However, while the Metabolists’ work could be considered fantastic, in actuality the projects seemed to lack the political or social retooling necessary to fit our previously noted definition of utopian.  Projects such as Arata Isozaki’s Cities in the Sky (see Figure 1) or even Kurokawa’s own Capsule Tower (see Figure 2) did not come prescribed with the kind of in-depth socialist planning that characterized the efforts of Fourier or Howard.  The projects relied on the idea that “modern technology and design would promote social change,” which Lin notes “also betrayed a somewhat naïve technocratic notion that characterized all their urban proposals.”[16]  Perhaps tellingly, Kikutake recalled much later in his life that:

Marxism ultimately failed.  The Soviet Union became Russia.  A lot of artists and academics went to the Soviet Union with stars in their eyes, but their dreams were shattered.  I never thought communism would succeed.  At any rate, I never conceptualized any kind of social revolution[17].

The Metabolists’ complicated desire to recreate the city has utopian leanings but fairly loose ideas of how to achieve any sort of societal shift.

Kurokawa’s own philosophy of Symbiosis has even less of an agenda when it comes to remaking society.  Within the text of the master plan itself, under the heading “Proposal of the Symbiotic City”, he calls for “enabling the Symbiosis of the History and the Future” and “the symbiosis of the river and the city”, “symbiosis between the forest and the city”, and “the symbiosis of the Local and the Universal within the city and its architecture”[18]. While he writes extensively on the oversimplification of duality and the complexities of the rhizome exactly how these ideas are carried out within the plan are vague. In his book “Intercultural Architecture, The Philosophy of Symbiosis” Kurokawa writes:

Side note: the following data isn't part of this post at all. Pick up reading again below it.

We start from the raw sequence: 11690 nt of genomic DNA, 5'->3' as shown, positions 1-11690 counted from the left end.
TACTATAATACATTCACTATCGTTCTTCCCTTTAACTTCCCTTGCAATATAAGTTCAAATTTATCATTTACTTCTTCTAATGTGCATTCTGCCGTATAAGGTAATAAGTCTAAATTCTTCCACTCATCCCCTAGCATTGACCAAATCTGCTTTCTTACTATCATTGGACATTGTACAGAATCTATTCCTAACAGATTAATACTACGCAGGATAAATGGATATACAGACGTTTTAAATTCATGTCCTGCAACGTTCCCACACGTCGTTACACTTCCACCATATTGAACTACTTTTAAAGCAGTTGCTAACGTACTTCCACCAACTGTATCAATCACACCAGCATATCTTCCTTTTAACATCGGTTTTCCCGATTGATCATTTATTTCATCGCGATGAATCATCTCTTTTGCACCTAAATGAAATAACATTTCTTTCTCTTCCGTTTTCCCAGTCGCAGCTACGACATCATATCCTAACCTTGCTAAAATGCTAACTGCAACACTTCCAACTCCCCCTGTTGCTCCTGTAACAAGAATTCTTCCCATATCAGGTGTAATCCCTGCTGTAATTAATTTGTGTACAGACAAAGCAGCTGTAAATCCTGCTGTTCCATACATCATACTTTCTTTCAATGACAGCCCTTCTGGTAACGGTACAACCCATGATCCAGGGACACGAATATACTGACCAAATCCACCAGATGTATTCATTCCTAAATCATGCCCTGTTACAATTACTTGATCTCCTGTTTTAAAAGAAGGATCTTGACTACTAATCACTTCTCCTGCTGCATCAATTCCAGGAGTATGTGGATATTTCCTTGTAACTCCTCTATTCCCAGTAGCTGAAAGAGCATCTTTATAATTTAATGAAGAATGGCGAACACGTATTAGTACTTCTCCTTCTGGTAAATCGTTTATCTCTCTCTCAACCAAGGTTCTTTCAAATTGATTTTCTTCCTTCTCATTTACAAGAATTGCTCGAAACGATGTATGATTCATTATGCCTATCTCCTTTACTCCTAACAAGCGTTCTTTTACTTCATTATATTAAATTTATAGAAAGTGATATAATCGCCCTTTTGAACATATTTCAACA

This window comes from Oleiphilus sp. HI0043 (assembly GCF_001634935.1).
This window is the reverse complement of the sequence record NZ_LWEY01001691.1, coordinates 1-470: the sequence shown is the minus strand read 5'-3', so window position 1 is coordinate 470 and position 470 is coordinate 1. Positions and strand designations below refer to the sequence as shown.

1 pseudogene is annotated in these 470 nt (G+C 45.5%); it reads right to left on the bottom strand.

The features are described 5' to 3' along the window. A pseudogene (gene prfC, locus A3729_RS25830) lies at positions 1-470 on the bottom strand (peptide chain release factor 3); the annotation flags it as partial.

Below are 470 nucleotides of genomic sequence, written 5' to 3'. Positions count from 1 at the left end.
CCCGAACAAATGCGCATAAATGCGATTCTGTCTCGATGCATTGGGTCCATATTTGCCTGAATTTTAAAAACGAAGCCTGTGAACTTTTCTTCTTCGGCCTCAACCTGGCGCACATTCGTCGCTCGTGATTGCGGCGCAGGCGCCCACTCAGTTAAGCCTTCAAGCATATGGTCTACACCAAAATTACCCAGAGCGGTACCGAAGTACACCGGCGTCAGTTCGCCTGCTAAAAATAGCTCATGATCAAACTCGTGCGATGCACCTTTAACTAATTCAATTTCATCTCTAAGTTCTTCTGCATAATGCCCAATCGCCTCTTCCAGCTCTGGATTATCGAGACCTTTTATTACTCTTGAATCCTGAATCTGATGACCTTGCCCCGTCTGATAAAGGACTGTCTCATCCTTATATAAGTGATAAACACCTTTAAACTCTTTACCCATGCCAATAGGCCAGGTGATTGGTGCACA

Isn’t the true and essential Japanese aesthetic one in which silence and loquacity, darkness and light, simplicity and complexity, spareness and decoration, monochrome and polychrome, the grass hut and the aristocrat’s palace exist in symbiosis?[19]

His is an agenda of a smoothing out of differentiation, not wholesale remaking. And it is this universal within the specific that Nazarbayev finds appealing about Kurokawa’s ideas.  As Buchli notes: